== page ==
Indirect discrimination occurs when an employer applies a provision, criterion or practice (PCP) which discriminates against a worker in relation to a protected characteristic, unless it can be justified. In Dutton v The Governing Body of Woodslee Primary School and anor, the Employment Appeal Tribunal (EAT) held that when assessing justification, tribunals must weigh up the importance of the legitimate aim against the discriminatory effect of the treatment.
Ms Dutton was a teacher at a school for children with special educational needs who required a significant degree of continuity and stability in their lives.
Before going on maternity leave, Ms Dutton made a written request to be allowed to return on a part-time basis. That is, working four days a week rather than five. The school refused her request on the basis that the children required stability. Her appeal against that decision was also turned down.
Ms Dutton made a claim of indirect sex discrimination, arguing that the school had imposed a PCP to work full-time which put her at a particular disadvantage because of her sex.
The tribunal agreed that the PCP of working a full, five-day, week placed Ms Dutton and anyone else sharing her protected characteristic at a disadvantage. It also accepted that the school had demonstrated a legitimate aim. That is, the need for stability and continuity for the children who Ms Dutton was employed to teach. What was in issue was whether the PCP was a proportionate means of achieving that legitimate aim.
Admitting that it had not found it easy to resolve the conflicting needs of Ms Dutton and those of the school, the tribunal held that the school’s decision was a proportionate means of achieving a legitimate aim.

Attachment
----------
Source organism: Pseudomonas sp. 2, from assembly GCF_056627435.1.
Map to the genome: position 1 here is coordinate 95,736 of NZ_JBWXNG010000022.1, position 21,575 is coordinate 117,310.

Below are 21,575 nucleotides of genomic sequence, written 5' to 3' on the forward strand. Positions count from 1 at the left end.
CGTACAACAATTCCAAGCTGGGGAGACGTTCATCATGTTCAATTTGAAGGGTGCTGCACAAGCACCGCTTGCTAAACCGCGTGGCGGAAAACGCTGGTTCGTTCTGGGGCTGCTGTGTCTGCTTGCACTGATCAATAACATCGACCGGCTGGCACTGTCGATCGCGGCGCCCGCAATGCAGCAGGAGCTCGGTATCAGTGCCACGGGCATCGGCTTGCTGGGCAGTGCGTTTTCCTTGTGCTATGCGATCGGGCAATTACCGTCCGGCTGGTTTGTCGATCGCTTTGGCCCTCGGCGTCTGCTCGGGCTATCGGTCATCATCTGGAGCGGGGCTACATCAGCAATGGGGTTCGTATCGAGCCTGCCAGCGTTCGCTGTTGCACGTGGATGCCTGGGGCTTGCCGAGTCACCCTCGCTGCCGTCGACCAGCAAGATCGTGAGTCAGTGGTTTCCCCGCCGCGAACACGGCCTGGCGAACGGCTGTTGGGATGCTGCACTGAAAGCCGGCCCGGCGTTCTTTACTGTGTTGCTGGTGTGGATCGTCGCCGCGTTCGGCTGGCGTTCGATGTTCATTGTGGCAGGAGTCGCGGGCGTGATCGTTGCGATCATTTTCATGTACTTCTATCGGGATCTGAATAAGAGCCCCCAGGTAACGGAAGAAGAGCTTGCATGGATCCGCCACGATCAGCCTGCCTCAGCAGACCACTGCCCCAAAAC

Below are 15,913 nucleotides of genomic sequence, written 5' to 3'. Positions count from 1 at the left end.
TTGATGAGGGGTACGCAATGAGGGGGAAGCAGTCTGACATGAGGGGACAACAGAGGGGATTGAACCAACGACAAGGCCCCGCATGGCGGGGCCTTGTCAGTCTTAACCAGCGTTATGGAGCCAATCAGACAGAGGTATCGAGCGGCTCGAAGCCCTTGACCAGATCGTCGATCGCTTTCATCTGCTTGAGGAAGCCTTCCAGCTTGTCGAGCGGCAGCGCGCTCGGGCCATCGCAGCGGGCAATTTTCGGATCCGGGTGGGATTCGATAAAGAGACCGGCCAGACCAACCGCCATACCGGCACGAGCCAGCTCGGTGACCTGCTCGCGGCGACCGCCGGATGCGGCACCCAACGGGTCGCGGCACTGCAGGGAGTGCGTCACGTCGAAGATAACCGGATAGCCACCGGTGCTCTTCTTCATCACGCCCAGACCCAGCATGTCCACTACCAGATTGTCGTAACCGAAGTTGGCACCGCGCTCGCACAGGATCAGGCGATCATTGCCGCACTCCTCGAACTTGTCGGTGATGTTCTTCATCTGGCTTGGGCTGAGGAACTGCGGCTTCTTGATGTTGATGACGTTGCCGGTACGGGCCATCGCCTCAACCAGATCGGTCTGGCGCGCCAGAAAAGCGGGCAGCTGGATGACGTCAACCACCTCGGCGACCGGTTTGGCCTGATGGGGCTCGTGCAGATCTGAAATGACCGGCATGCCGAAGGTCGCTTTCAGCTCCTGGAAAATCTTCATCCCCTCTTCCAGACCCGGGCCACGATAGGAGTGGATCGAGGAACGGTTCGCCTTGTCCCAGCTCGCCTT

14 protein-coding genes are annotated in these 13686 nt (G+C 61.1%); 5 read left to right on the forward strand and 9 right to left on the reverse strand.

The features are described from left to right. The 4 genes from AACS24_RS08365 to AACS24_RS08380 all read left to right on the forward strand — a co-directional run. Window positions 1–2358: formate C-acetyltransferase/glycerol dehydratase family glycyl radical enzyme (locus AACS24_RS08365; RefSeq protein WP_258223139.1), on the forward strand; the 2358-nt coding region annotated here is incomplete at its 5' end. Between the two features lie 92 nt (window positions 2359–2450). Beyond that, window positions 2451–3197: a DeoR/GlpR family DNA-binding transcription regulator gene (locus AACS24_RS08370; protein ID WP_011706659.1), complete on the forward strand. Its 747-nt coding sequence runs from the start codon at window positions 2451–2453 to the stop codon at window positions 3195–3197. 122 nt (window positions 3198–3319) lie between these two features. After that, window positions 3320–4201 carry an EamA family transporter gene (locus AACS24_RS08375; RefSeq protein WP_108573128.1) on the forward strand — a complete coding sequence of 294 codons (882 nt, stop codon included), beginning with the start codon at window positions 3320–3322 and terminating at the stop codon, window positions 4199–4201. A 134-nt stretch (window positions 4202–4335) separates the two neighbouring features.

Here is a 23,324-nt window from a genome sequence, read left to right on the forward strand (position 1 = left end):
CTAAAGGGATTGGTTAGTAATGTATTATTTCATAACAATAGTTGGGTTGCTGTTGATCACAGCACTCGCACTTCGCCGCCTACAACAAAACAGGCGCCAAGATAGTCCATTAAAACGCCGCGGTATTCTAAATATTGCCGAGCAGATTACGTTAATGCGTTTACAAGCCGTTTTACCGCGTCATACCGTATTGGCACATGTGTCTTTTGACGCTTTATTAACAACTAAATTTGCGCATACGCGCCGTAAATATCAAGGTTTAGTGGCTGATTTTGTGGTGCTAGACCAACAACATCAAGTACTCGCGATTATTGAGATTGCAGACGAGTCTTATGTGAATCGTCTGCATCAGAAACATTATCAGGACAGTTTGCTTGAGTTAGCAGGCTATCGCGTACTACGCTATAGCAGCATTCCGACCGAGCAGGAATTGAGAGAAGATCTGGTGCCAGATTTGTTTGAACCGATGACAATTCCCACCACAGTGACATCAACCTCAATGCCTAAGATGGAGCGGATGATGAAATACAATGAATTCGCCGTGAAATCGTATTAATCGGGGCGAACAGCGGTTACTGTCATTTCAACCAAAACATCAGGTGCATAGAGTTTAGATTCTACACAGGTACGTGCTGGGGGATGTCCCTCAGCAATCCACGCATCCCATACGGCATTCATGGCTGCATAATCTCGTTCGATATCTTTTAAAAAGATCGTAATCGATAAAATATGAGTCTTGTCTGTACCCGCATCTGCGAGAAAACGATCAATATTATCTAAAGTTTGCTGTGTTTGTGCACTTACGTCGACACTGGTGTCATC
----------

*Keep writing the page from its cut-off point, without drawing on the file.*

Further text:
The EAT held that, when carrying out a balancing exercise between conflicting needs, tribunals must weigh up the importance of the legitimate aim against the discriminatory effect of the treatment. To be proportionate, a measure must be both an appropriate means of achieving the legitimate aim and reasonably necessary in order to do so. That meant balancing Ms Dutton’s understandable desire to spend time with her child against the needs of the school in terms of their duties to the vulnerable children in their care.
In this case, the EAT found that although the tribunal had identified the competing factors, it then failed to explain how it had engaged with and tried to resolve those issues, not least because it failed to carry out the assessment it should have undertaken. Although the tribunal had acknowledged that it was not easy to resolve the conflicting issues, it was impossible from the reasons given to see it had carried out the required assessment let alone had done so with the appropriate degree of scrutiny.
The EAT therefore allowed the appeal and remitted the case back to a freshly constituted tribunal to start all over again.